People today seem to see statues as idols, objects to be worshipped unquestionably.  But that isn’t the case. They are reminders of the past. Sometimes the reminders are pleasant, sometimes they are horrific. But we need reminders to inform our present. Removing or destroying said reminders doesn’t remove the individuals from history, nor does it help facilitate reflection, interpretation and discussion. These monuments do, however.

There is a statue of Peter Stuyvesant in New York City. Streets, squares and schools are named after him. This Dutch politician was a powerful force back when New York was called New Amsterdam. He was also an angry man who hated Jews. When I see his statue, or hear his name uttered, I accept him as being part of the city I adore so much. I have no love for the man, nor do I hold any hateful grudges against him. He has been gone for centuries now. But when I walked down the streets of New York, I understand that this deeply flawed man helped create everything around me.

Those that clamor for these removals should take a moment to remember that the comfortable and privileged world we live in today was brought about by these imperfect individuals.

Those that advocate for the destruction of history are driven by passion and not reason. They have created purity tests to judge the actions of people who lived centuries ago. Such tests are impossible to pass. Even the great transformative personalities of the recent past such as of the Martin Luther King Jr, Mahatmas Gandhi and Malcolm X would fail to meet this high standard as they all had objectionable aspects to their lives. If we hold up such a benchmark, who could we possibly honor and remember? We would have to remove all the monuments and statues from every city. It would be like a heavily redacted document, full of countless gaps. An incomplete history for sure.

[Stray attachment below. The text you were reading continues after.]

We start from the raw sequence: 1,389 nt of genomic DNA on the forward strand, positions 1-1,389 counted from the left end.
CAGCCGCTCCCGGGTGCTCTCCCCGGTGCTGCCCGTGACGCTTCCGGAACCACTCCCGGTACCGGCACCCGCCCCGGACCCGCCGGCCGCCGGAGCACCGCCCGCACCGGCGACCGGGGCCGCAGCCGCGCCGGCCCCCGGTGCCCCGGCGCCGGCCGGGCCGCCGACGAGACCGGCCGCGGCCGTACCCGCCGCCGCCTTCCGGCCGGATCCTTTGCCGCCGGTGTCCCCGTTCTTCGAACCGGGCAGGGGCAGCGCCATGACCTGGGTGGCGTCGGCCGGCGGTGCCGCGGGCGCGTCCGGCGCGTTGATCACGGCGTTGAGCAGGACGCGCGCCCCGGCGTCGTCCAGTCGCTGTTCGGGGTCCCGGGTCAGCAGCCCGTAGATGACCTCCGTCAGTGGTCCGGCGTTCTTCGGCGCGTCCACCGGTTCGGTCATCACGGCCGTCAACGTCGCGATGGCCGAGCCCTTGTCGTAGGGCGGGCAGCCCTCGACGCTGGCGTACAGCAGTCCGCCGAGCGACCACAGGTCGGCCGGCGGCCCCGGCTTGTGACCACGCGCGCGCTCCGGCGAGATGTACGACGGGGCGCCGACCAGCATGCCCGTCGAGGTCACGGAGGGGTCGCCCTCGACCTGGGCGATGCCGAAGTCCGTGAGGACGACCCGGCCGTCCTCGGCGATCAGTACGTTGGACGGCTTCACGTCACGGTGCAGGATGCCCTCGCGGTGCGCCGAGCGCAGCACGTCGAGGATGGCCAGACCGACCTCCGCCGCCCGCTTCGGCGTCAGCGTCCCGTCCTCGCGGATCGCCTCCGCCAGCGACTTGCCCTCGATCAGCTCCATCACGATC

Those attacking the statues and monuments need to reign in their primal emotions and approach history with an open mind. The statues that are being attacked are of individuals that greatly influenced global events, and they each played their part in creating the world we live in today. Yes, they weren’t perfect. But nobody is. If people take offense at the statues they walk past, they should take that energy to learn about these people, pinpoint the mistakes they made and then strive to rectify them. That means building up, and not tearing down. Let the statues and monuments remain. Let them be constant reminders that we are a work in progress, that we have come a long way and that we still have a long way to go.

About the Author
Expat New Yorker living in the Land of the Rising Sun: Trekking to random parts of the globe, debating countless things under the sun, and attempting to learn to cook Korean food.